After the extremely emotionally draining last episodes of season 3, it was fair to question how the show would return. The characters had been through a grind over the course of the season, one which featured incredible highs, yet felt lost in the doldrums at other times. Despite this, the way in which the season ended provided hope that we’d actually see the show live up to its title. As Jimmy (Chris Geere) drove away after asking Gretchen (Aya Cash) to marry him, we’d reached that level. With the beginning of season 4 of “You’re the Worst,” it’s easy to remember how the show became one of the most innovative half hours on television.
As the season ramps up, it’s clear the show is simply at another level than most comedies. There’s an ambition present in “You’re the Worst” that others show don’t possess. This season begins with a double feature episode to catch us up on the last 3 months of our character’s lives. After walking away from his new fiancée, Jimmy’s been hiding out in an age restricted community. Meanwhile, Gretchen’s been stuck on Lindsay’s (Kether Donohue) couch. She’s been a disaster since Jimmy left her. We find her broken, smoking crack, and screeching “Zombie” by the Cranberries.
The two narratives eventually intersect in the last moment of our premiere, at Gretchen’s lowest moment over the past couple seasons. She has mentally been more broken, but her character goes down a path she swore to quit. Meanwhile, Jimmy rides triumphantly back to Los Angeles with the arrogance that Gretchen’s been waiting for him. The two are terrible people, but they also are also two of the most complete characters on TV. With characters this strong at the center of a show, the floor is incredibly high.
What takes the show to another level is the depth of its four core characters. The standout, again, is Cash, who may be one of the strongest actresses at communicating despair. It’s a strong performance that further highlights her talent, and when Gretchen is in a place of despair, no one is better. Even better, she’s a taking control this season and is unwilling to let herself be brought down again. While she stumbles into her typical self-destructive behavior, she undeniably makes her own choices.
Geere is still very good, but his character remains unlikeable, even in the context of this show. He’s doing a great job showcasing Jimmy’s arrogance and hypocrisy. He may not always see his flaws, and the path to redemption will likely be impossible. It’s not that Geere is even giving a bad performance. In fact, his dramatic moments in the season premiere are some of his best work. There’s something the character is missing in the writing, and hopefully, the writers can pull it out this season.
That said, the two characters that steal every scene they’re in are Lindsay (Donohue) and Edgar (Desmin Borges). They have the best lines in the season so far, and it is incredible to see them share the screen together. They inhabit a joke per minute style, and their chemistry is undeniable across each scene. One in which they perform impressions of Gretchen and Jimmy is impeccably winning. Independently, they stand out in their own narratives. Donohue gets a chance to shine as a character who has finally come into her own. Her newfound freedom is fun to watch, and her energy helps her run the gamut of performances. She progresses from a “Working Girl” montage to high on crack, and then back to a professional career.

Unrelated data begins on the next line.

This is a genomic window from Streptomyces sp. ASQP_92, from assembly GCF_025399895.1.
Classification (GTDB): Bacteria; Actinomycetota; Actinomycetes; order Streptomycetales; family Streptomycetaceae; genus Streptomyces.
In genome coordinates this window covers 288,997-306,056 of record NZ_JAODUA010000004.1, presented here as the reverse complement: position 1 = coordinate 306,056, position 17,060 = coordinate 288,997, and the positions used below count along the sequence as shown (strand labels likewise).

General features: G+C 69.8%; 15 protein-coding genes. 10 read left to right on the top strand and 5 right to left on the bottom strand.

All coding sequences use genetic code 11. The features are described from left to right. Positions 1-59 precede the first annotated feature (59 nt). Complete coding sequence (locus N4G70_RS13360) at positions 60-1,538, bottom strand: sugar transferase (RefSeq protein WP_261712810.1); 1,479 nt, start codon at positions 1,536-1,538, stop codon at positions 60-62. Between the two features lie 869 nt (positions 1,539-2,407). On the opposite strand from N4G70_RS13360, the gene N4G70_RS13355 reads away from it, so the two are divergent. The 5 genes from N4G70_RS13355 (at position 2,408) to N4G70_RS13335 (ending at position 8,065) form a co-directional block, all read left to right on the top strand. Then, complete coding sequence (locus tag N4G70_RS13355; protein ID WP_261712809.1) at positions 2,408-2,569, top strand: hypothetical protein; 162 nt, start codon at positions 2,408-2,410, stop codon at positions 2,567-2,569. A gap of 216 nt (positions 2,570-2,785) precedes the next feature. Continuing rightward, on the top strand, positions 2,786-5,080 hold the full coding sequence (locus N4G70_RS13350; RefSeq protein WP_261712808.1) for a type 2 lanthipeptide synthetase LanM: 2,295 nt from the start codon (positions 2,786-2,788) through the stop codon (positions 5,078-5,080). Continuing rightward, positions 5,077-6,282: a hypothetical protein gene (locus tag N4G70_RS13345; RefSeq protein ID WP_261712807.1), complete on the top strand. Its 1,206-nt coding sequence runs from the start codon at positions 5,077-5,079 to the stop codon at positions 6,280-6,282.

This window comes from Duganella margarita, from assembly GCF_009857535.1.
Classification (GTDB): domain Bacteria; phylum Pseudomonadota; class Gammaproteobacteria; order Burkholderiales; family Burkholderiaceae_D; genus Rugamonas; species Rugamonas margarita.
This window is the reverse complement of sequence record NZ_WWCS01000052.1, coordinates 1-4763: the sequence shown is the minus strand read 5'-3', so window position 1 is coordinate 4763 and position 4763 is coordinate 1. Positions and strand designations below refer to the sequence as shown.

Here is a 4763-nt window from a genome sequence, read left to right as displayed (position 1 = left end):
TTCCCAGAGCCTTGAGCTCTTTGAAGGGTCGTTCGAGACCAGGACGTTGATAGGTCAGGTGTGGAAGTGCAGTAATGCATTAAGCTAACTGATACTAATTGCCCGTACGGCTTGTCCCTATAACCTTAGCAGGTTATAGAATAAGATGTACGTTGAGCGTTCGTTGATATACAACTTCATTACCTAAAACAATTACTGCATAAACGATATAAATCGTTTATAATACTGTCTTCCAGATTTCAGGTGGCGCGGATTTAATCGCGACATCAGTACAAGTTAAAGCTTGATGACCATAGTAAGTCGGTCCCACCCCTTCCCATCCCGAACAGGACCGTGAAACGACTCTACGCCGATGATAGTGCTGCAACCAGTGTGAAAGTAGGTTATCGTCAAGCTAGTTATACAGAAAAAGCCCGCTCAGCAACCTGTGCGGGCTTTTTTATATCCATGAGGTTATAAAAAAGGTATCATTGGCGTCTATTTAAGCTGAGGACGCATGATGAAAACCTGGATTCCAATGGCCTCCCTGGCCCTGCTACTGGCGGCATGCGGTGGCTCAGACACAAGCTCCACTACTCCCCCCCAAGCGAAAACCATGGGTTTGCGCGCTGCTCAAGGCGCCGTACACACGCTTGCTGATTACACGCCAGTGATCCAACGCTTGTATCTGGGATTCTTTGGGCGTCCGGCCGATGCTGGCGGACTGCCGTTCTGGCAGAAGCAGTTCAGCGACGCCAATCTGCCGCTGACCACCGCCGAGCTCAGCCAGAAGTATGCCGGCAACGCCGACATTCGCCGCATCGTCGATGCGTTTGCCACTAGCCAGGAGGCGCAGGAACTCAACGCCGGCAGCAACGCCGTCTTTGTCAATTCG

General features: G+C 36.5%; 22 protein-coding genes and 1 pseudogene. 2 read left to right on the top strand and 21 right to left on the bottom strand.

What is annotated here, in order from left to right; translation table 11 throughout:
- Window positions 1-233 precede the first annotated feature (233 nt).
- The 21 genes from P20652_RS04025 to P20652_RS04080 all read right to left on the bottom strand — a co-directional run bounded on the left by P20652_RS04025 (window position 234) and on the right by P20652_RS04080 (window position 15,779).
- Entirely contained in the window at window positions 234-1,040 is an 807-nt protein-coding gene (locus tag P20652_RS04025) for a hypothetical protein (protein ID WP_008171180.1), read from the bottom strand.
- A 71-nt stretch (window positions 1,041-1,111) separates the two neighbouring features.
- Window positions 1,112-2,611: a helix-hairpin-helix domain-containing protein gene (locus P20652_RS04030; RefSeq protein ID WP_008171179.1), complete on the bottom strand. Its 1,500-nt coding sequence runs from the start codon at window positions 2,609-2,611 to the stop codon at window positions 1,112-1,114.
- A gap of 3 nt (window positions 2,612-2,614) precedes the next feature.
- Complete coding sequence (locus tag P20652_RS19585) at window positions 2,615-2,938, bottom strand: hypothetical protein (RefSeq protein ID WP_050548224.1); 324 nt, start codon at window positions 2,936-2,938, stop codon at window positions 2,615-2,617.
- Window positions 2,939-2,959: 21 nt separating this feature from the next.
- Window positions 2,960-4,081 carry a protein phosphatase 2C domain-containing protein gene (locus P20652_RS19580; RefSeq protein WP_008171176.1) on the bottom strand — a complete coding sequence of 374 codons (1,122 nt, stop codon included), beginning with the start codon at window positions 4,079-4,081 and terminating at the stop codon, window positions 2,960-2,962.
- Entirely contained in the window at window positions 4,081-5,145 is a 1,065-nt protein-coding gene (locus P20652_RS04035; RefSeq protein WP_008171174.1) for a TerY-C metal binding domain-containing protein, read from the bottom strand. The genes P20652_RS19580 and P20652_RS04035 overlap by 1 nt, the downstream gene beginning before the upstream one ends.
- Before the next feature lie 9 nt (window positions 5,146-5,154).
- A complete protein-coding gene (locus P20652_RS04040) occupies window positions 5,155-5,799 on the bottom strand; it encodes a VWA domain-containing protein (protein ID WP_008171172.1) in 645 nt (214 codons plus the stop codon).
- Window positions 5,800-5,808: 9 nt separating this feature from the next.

Borges is not given as much screen time in the premiere, but as the season progresses he showcases his talent. Borges has long been one of the best supporting performers on TV, and that is not going to end anytime soon. There’s an incredible amount of depth in his character, and he displays the layers with a vulnerability that few actors possess. He is almost playing an entirely different character from when the show began, but no character growth has felt more earned on the show. Borges continues to be one of the best performers on TV, and will likely be one of the most underrated performers of the year.
However, the performances aren’t where the brilliance of this season stops. The season is absolutely a step up on the direction side, picking up where the series left off. At the end of last season, the show began experimenting by devoting entire episodes to side characters and constructing extended tracking shots. There’s a tracking shot early in the season and there’s a newfound patience on display. Stephen Falk has emerged as an excellent director in the half hour format, and he milks the emotion out of each scene. Each shot has purpose, and Falk might be one of the best storytellers in the genre.
Overall, the show is reaching a new peak, one that should shake the foundations of the story. While last season felt like we were heading toward a traditional romantic comedy, it’s clear that the show wasn’t meant to proceed down that path. Both Gretchen and Jimmy hurt each other like no other, and the series is one of three most emotional comedies on television. There are few shows that can rip your heart out like this one, and season 4 begins on a high note.